The Root obtained the audio clip below from a source at the National Association for Consumer Advocates, a group that helped Sen. Al Franken (D-Minn.) craft the End Debt Collector Abuse Act (EDCAA) bill. Though the clip depicts the behavior of just one California debt collector, it's the kind of virulent harassment that has become a fact of life for a host of American families struggling with their finances during this deep recession. While it's vulgar, full of racial epithets and difficult to listen to, we think this tape is integral to really understanding the plight of debt-burdened Americans. Romanda Lucas, the subject of the attacks in this audio, changed the locks on her home when these calls started coming.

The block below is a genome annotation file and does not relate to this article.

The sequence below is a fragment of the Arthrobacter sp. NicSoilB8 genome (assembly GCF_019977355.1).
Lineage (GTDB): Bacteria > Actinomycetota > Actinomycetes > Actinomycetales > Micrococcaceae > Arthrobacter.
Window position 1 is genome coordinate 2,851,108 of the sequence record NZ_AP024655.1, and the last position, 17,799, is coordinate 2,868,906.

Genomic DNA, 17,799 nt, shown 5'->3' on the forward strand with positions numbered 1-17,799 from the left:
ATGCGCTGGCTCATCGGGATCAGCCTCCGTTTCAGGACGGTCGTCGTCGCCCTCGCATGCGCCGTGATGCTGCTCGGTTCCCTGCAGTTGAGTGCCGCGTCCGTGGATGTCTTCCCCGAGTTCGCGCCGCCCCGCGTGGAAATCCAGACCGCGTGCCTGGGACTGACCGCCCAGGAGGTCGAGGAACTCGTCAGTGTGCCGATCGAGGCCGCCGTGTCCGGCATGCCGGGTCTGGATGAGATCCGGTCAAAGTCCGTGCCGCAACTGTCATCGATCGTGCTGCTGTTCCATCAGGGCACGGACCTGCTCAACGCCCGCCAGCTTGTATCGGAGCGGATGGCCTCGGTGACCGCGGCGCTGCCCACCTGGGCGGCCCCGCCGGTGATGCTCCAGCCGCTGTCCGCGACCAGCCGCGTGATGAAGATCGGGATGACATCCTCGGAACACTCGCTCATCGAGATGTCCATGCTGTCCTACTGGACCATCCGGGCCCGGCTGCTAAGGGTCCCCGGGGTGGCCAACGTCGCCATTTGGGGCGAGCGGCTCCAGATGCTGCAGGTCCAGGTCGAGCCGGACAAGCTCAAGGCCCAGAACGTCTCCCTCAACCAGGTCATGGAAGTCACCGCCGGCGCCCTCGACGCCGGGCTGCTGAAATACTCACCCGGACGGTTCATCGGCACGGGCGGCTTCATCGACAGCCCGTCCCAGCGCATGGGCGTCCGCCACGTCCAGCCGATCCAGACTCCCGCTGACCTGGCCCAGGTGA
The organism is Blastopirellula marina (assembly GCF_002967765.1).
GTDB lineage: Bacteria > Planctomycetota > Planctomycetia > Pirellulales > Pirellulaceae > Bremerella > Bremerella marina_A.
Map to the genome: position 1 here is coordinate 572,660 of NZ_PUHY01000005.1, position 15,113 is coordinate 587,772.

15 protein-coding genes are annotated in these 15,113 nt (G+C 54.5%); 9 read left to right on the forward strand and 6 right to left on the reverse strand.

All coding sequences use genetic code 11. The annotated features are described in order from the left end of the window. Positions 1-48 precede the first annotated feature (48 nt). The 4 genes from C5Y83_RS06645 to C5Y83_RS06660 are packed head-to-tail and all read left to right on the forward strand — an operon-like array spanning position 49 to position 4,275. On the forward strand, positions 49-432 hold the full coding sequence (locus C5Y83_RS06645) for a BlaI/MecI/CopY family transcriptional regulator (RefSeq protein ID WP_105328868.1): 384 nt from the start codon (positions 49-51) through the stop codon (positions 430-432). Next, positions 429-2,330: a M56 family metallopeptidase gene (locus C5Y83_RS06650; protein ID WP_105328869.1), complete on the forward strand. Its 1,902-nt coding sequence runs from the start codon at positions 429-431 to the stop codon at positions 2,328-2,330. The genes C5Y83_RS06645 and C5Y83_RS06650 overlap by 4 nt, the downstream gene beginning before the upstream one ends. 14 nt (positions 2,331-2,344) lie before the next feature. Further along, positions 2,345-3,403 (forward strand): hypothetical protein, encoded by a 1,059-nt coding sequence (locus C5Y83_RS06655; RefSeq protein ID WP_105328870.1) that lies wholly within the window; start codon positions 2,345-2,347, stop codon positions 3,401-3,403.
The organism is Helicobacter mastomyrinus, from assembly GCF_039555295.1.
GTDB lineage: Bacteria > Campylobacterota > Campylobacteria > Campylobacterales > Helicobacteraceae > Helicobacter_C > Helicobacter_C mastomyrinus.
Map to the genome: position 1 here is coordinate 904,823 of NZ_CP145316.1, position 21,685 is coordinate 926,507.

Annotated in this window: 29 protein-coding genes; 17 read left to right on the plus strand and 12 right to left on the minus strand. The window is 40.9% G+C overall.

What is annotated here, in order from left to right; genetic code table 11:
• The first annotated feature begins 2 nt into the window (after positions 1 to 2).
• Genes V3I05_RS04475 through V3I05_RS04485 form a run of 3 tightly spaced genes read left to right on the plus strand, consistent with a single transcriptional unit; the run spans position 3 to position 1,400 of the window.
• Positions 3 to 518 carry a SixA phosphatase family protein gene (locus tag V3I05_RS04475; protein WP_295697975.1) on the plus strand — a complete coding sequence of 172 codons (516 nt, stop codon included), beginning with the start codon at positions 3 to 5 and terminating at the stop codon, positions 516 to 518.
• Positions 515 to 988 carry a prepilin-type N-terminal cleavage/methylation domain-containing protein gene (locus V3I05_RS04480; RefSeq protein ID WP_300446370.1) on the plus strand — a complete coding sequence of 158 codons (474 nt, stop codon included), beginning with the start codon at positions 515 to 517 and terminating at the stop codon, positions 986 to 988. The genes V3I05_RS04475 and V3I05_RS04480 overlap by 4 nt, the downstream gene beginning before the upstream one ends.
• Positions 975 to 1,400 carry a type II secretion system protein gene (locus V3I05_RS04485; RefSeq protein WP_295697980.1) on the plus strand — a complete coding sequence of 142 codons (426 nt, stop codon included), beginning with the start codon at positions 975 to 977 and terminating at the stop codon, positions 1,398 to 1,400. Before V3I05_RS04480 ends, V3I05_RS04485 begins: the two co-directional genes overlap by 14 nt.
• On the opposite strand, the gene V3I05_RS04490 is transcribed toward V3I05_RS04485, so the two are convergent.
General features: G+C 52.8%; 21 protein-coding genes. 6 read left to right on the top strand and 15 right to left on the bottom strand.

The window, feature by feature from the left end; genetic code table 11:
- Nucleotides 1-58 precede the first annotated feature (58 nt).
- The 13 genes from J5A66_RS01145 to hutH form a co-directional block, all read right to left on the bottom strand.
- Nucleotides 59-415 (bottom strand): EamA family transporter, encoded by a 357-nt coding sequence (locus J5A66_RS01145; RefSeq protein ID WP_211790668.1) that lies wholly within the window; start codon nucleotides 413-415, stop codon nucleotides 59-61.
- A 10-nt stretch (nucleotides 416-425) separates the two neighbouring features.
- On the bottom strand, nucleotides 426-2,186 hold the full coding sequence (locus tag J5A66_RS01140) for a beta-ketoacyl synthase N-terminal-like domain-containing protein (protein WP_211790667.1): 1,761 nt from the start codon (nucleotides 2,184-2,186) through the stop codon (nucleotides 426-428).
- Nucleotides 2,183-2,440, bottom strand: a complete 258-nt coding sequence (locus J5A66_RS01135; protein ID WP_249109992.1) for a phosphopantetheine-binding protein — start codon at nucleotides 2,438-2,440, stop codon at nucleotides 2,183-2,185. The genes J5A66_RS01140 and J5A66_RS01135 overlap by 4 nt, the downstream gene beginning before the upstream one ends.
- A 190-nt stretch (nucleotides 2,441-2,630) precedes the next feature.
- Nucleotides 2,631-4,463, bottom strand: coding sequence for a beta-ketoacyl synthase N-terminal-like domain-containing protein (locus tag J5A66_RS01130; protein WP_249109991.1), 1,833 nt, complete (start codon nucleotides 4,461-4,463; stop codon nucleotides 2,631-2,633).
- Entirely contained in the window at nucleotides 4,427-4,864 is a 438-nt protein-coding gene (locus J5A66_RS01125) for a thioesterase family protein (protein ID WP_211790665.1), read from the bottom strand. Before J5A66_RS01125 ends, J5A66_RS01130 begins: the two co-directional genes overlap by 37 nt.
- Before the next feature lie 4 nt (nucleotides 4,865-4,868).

If it passes — with the support of Sen. George LeMieux (R-Fla.) — the EDCAA will stiffen penalties for debt collectors who violate the current debt-collector abuse law, the Fair Debt Collection Practices Act (FDCPA). As it stands, the FDCPA's current ceiling for punitive damages against a creditor is $1,000, the amount it has been since the law was enacted in 1977. Franken's bill seeks to increase that amount to more than $3,600 and then peg it to inflation. The EDCAA would also make it unlawful for debtors to enlist the justice system in their hunt for payment. It's not illegal to have debt, and yet every day, courts around the country are jailing debtors under specious circumstances.
Ultimately, Franken says, his goal is simply to "keep debt collectors honest." "Right now, far too many consumers are being abused by debt collectors who exploit loopholes in the law to make an extra buck," he said in a statement to The Root, "and this bill would protect consumers against that."
It might also help Romanda Lucas and her young son get some sleep.